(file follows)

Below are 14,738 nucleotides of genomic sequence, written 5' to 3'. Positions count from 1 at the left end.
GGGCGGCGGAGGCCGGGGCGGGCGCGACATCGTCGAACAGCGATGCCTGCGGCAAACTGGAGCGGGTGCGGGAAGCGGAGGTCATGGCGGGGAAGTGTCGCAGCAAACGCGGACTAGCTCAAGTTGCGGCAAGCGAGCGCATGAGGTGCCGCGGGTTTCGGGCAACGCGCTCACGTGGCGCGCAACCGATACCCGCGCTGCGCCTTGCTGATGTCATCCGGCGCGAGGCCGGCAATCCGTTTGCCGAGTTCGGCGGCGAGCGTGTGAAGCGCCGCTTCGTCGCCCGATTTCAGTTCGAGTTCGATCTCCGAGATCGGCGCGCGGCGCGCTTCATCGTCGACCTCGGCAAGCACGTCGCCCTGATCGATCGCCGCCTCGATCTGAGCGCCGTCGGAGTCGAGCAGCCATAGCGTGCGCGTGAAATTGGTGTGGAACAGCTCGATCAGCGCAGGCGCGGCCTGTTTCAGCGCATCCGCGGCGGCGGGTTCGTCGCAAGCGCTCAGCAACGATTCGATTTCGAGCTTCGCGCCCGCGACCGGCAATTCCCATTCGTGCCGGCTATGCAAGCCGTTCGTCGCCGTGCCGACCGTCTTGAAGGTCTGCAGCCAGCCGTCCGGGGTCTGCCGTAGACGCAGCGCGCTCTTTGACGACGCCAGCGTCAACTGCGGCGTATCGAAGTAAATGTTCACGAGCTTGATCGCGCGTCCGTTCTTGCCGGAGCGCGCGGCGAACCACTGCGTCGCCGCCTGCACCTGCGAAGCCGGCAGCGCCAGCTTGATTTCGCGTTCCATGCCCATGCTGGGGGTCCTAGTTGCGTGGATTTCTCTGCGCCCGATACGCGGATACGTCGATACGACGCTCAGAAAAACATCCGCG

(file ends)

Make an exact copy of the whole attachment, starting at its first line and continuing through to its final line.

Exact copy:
Below are 14,738 nucleotides of genomic sequence, written 5' to 3'. Positions count from 1 at the left end.
GGGCGGCGGAGGCCGGGGCGGGCGCGACATCGTCGAACAGCGATGCCTGCGGCAAACTGGAGCGGGTGCGGGAAGCGGAGGTCATGGCGGGGAAGTGTCGCAGCAAACGCGGACTAGCTCAAGTTGCGGCAAGCGAGCGCATGAGGTGCCGCGGGTTTCGGGCAACGCGCTCACGTGGCGCGCAACCGATACCCGCGCTGCGCCTTGCTGATGTCATCCGGCGCGAGGCCGGCAATCCGTTTGCCGAGTTCGGCGGCGAGCGTGTGAAGCGCCGCTTCGTCGCCCGATTTCAGTTCGAGTTCGATCTCCGAGATCGGCGCGCGGCGCGCTTCATCGTCGACCTCGGCAAGCACGTCGCCCTGATCGATCGCCGCCTCGATCTGAGCGCCGTCGGAGTCGAGCAGCCATAGCGTGCGCGTGAAATTGGTGTGGAACAGCTCGATCAGCGCAGGCGCGGCCTGTTTCAGCGCATCCGCGGCGGCGGGTTCGTCGCAAGCGCTCAGCAACGATTCGATTTCGAGCTTCGCGCCCGCGACCGGCAATTCCCATTCGTGCCGGCTATGCAAGCCGTTCGTCGCCGTGCCGACCGTCTTGAAGGTCTGCAGCCAGCCGTCCGGGGTCTGCCGTAGACGCAGCGCGCTCTTTGACGACGCCAGCGTCAACTGCGGCGTATCGAAGTAAATGTTCACGAGCTTGATCGCGCGTCCGTTCTTGCCGGAGCGCGCGGCGAACCACTGCGTCGCCGCCTGCACCTGCGAAGCCGGCAGCGCCAGCTTGATTTCGCGTTCCATGCCCATGCTGGGGGTCCTAGTTGCGTGGATTTCTCTGCGCCCGATACGCGGATACGTCGATACGACGCTCAGAAAAACATCCGCG